Please to view this Content. (Not a member? Join Today! )...
 
Please to view this Content. (Not a member? Join Today! )...
 
Please to view this Content. (Not a member? Join Today! )...
 
Please to view this Content. (Not a member? Join Today! )...
 
Written By Jason McNaught The Public Service Alliance of Canada was...
 
Independence has long been regarded as a cornerstone of the auditing...
 
Canada is a diverse nation, in language, culture, geography, and, ultimately,...
 
Public sector organizations are under increasing pressure to identify all risks...
 
The government of Canada has implemented several measures over the past...
 
Whether at the territorial, provincial or federal government level, internal audit...
 
An organization’s reputation can take years to build but it can...
 
On October 30, Ontario began second reading of the Public Sector...
 
In the well-known children’s story, an Emperor falls victim to the...
 
The Nova Scotia Office of the Ombudsman is a small operation...
 
I think the ombudsman needs to be independent, because without independence...
 
Today’s business environment changes rapidly to adjust to evolving conditions and...
 
The best internal auditors actually are really good managers first. I...
 
The recent controversy about the actions of some staff members in...
 
Most professionals don’t need more than a sentence at a cocktail...
 
Recent research by the Institute of Internal Auditors Canada aims to...
 
When is it that a politician becomes part of the governing...
 
It’s been a busy couple of weeks on the information, privacy...
 
In 1996, a new budget watchdog, the Parliamentary Budget Officer, was...
 
The Ontario government is moving forward with the creation of a...
 
The Office of the Public Sector Integrity Commissioner of Canada (PSIC)...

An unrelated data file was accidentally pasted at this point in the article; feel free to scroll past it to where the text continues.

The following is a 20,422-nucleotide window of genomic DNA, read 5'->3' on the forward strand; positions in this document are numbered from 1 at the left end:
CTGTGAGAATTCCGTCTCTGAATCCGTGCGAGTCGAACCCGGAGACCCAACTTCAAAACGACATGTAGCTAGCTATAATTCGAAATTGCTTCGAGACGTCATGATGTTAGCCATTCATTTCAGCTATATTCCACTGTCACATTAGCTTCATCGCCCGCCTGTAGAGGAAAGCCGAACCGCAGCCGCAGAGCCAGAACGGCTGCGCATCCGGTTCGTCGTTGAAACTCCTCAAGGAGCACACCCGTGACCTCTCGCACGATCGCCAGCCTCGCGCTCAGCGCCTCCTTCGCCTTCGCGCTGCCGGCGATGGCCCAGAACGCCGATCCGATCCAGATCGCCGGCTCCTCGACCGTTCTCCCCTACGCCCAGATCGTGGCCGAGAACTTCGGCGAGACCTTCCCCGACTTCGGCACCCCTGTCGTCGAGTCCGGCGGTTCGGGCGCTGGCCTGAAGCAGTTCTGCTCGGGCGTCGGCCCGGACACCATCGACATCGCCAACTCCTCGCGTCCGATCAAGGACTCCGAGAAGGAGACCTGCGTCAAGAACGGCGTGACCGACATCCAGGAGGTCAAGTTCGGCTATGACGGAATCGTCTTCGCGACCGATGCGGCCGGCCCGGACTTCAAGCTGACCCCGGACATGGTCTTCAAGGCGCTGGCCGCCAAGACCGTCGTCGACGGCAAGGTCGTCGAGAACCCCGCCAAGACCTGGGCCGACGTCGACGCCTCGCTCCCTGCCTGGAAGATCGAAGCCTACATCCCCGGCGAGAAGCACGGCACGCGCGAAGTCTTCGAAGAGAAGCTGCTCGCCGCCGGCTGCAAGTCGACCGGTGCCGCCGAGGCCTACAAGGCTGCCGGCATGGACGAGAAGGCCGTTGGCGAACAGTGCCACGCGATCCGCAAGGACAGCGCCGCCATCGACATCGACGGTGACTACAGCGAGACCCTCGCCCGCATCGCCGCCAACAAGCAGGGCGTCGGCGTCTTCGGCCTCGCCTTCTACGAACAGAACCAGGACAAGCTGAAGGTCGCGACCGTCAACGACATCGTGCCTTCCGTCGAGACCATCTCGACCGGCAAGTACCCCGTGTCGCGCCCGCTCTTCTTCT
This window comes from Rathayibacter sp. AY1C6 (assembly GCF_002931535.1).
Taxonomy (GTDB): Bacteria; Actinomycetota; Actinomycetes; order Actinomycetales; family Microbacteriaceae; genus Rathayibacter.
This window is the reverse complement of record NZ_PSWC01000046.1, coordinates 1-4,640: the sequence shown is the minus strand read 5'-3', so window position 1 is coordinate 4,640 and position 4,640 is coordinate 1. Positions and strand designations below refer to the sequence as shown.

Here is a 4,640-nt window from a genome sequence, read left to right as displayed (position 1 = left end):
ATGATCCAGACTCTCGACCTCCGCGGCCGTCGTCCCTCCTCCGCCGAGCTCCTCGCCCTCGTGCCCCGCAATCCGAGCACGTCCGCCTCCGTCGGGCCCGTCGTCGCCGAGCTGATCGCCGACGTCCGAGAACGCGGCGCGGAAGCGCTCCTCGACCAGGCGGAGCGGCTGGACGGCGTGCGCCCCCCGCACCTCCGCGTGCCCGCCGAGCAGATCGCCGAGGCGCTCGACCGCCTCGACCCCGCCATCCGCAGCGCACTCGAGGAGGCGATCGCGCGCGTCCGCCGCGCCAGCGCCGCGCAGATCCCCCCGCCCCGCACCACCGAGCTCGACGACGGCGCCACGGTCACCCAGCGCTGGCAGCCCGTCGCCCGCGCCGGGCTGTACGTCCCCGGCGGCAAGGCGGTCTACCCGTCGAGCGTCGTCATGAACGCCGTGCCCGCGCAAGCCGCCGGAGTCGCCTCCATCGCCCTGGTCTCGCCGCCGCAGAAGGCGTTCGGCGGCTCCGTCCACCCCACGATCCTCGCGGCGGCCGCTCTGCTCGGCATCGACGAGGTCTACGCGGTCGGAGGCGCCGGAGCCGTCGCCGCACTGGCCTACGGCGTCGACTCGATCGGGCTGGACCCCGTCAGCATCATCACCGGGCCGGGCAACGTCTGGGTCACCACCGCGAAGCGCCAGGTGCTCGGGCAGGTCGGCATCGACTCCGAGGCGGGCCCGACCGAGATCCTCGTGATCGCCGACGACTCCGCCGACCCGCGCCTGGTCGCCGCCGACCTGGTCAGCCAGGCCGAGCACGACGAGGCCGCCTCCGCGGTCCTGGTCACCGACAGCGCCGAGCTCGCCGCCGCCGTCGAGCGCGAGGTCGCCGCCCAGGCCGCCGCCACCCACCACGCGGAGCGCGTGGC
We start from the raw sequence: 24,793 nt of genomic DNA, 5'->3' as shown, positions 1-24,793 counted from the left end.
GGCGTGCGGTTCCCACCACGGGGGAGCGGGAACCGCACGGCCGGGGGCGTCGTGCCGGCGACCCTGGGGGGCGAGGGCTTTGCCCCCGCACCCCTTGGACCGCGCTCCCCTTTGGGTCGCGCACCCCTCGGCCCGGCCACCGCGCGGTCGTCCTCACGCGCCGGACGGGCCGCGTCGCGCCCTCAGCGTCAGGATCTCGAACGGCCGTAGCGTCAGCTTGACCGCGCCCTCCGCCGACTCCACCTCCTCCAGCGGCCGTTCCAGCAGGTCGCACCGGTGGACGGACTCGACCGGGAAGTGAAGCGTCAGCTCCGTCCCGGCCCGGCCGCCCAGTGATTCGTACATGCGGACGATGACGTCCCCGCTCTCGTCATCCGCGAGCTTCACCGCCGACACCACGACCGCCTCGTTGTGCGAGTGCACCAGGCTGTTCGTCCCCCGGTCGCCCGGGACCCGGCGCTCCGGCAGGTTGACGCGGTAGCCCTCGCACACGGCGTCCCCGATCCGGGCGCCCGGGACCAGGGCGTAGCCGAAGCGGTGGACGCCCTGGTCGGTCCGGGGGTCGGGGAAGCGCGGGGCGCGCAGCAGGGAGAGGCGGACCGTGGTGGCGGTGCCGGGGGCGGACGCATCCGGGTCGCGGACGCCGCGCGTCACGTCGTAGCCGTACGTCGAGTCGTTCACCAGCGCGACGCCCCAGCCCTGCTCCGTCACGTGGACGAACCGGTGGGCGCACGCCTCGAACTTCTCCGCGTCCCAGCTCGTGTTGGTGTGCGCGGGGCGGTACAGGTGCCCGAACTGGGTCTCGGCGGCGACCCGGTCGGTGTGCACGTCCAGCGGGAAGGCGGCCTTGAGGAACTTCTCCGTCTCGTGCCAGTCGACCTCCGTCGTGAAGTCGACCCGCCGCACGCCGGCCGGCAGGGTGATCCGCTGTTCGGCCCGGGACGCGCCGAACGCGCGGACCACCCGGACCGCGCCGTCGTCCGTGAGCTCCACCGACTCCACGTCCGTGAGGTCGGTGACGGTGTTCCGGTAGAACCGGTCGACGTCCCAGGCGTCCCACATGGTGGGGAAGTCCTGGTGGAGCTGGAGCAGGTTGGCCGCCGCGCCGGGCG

After the Auditor General’s (AG) report was released on April 30,...
 
In the U.K. system, Permanent Secretaries are what we call Deputy...
 
We are living in a period of rapid change and limited...
 
US public sector employees don’t trust their management to do the...
 
The news of Mark Carney’s nomination as the new Governor of...
 
Following Singapore’s independence in 1965, the controversial leadership of Lee Kuan...
 
Over the past few years, the preparation and delivery of the...
 
In healthcare, cost-cutting can result in cutting what is valued most...
 
For over 20 years Colin Bennett has been exploring issues of...
 
Even before controversy shook the organization to its foundation, Ornge was...
 
It will be the largest international multi-sport event ever held on...
 
We’ve all seen the headlines – BC Ferries, Ornge, la Caisse...
 
It can happen, and it’s noteworthy when it does. Government, business...
 
Kevin Page’s mandate as the first Parliamentary Budget Officer comes to...
 
Governments are challenged to meaningfully mitigate the effects of the financial...
 
Canada is facing a huge financial challenge brought on by massive...
 
For the past one hundred years, democratic states have been moving...
 
It’s so much easier and less painful to learn from the...
 
CGE Vol.13 No.7 September 2007 "If the Public Service, as a...
 
When pondering leadership, we immediately think of exercising our influence downward...
 
CGE Vol.13 No.1 January 2007 "How can I be held accountable...
 
CGE Vol.13 No.2 February 2007 Canada’s Performance 2006 is the sixth...
 
CGE Vol.14 No.1 January 2008 The furor over the $300,000 that...
 
CGE Vol.14 No.2 February 2008 Let’s say you’re a senior manager,...
 
CGE Vol.13 No.1 January 2007 Perhaps it’s a legacy of the...
 
The Independent Blue Ribbon Panel on Grants and Contributions called for...
 
Au Canada, le secteur bénévole et à but non lucratif vit...
 
As the global economy struggles to regain some forward momentum, Canadian...
 
This will be a defining budget for Stephen Harper. It will...
 
It is difficult to determine when the debate about the need...
 
For the next few years, the federal government’s overarching agenda will...
 
Much of the current conversation about the federal government’s economic agenda...
 
Bill Greenlaw is the elected president of the Institute for Public...
 
Have you ever asked yourself the question: ‘How would I evaluate...
 
Last fall, Alberta’s Employment and Immigration department posted online the workplace...
 
In 2006 the world was feeling the aftershocks of a number...
 
CGE Vol.13 No.4 April 2007 Robert Parkins, editorial director, met recently...
 
In the past two decades, the nature of the state has...
 
Please to view this Content. (Not a member? Join Today! )...
 
Some title Some author
Some excerpt
 
Some title Some author
Some excerpt
 
Some title Some author
Some excerpt
 
Some title Some author
Some excerpt
 
Some title Some author
Some excerpt
Cybersecurity professionals have sounded the alarm for years, and they are...

Member Login

Forgot Password?

Join Us

Password Reset
Please enter your e-mail address. You will receive a new password via e-mail.